White Privilege Conference

St. Scholastica's Student Newspaper
The Cable
By: Anna Wetter  - Student Journalist -
Photo credit to host.madison.com

Photo credit to host.madison.com

Becoming Aware of White Privilege and Taking a Stand for Equality

This year marked the 15th Annual White Privilege Conference, which was held in Madison, WI on March 26th through the 29th. As explained on the White Privilege Conference website, "the conference examines challenging concepts of privilege and oppression and offers solutions and team building strategies to work toward a more equitable world." Many have a misunderstanding as to what this conference is about, with beliefs ranging from thinking it is designed to attack or degrade white people and even that its purpose is to rally white supremacist groups. Let me assure you-it is quite the opposite, with their core philosophy of "understanding, respecting and connecting."

The White Privilege Conference was established in 1999 and is organized by its founder, Dr. Eddie Moore Jr., and during this year's conference, many students from St. Scholastica were able to meet him. From St. Scholastica, there were a total of thirty-six students who were able to attend this conference, which is a stark difference when compared to the four students who attended last year. At the beginning of each day of the conference, there was a keynote speaker, then everyone in attendance was free to attend different workshops where upwards of 100 different themes were represented. Each workshop involved a facilitator, and explored individual issues such as cultural competence for social justice, diversity, marginalization and abolishing academic profiling.

Jamie Morrissette, president of Asian Student Union, chose to attend a communication impact lecture that discussed how each person had his or her own life experience in which they perceive every interaction. In addition to that lecture, she explained that, "My favorite workshop was about how to conduct research with people of underrepresented background that treats them with respect. I networked with people from institutions around the country and learned from their success (and mistakes) on how to effectively research. One gentleman I worked with taught at Princeton, so it was an honor to receive his suggestions."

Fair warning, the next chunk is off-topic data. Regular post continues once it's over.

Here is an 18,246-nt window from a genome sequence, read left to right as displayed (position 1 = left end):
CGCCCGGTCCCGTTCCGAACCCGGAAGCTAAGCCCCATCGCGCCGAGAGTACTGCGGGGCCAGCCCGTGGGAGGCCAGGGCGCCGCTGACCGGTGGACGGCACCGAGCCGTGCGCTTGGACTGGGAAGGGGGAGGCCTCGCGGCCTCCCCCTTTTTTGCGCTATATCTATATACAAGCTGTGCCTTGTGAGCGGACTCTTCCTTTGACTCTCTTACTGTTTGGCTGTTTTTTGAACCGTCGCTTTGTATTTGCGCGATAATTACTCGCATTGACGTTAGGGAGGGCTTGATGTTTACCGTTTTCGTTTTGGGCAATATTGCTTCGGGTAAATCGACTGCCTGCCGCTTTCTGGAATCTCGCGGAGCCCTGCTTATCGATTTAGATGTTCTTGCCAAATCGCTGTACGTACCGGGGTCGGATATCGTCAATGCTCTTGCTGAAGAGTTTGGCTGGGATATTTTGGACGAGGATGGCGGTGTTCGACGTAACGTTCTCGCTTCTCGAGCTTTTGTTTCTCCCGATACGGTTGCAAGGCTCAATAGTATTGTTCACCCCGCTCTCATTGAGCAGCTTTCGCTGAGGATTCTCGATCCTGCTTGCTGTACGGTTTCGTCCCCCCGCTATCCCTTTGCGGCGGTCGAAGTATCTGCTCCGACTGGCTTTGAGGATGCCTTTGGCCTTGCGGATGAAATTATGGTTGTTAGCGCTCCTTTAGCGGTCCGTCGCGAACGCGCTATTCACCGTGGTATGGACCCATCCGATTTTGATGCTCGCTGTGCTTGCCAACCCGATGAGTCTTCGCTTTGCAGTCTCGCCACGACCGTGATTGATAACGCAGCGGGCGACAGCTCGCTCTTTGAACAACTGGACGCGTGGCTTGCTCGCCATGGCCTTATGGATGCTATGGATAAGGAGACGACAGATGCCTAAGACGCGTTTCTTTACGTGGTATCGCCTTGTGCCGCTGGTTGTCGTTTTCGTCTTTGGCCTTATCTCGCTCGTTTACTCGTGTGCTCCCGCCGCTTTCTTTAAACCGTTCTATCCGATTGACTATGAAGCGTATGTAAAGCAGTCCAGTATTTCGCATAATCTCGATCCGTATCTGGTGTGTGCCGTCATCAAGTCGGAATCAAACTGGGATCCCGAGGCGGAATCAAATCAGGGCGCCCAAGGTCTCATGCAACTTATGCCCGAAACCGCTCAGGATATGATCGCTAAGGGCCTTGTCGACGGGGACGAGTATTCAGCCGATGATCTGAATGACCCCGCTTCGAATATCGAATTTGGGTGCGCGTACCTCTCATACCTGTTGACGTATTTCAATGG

Misha Cruz, another student who also attended the White Privilege Conference, described the conference as an "overwhelming experience." She stressed the importance of conferences such as these because, "The conference, for me, was about how big of a role race plays into the everyday lives of people of color - not many people are aware of this. It's about dismantling and learning about the system that allows people to be racially profiled, stopped and frisked, and whatnot."

By providing a safe and welcoming environment, the White Privilege Conference had the ability to examine issues that many feel uncomfortable discussing. Lourdes Bunay-Vivar, president of the Latino Student Union and also Amnesty International, said that, "I've never felt so much love in a room before! People were so open and felt safe enough to share personal experiences. I loved being in a place where I could talk about topics such as colorism, privilege, immigration and have the conversation continue, rather than being blocked like it usually is outside of the conference."

Every person that I had talked with about the White Privilege Conference had mentioned nothing but good things. According to The While Privilege Conference's website, more than 90% of conference participants report that they return home with new information, resources, and strategies for addressing issues of privilege and oppression. Also, the same percentage of people plans to attend future conferences and will recommend it to others.

In terms of Scholastica's participation in The White Privilege Conference next year, Morrissette explained, "Hopefully with the application of grant funding we apply for this year, we can continue the trip in the future." In addition to the conference, many of these same issues are discussed during the weekly meetings of student-led clubs such as Latino Student Union, Black Student Union, and Asian Student Union. If any of you are interested in dialogue concerning these important topics, feel free to stop by a meeting at any time, and together we can take the first step in being the change that we want to see in the world.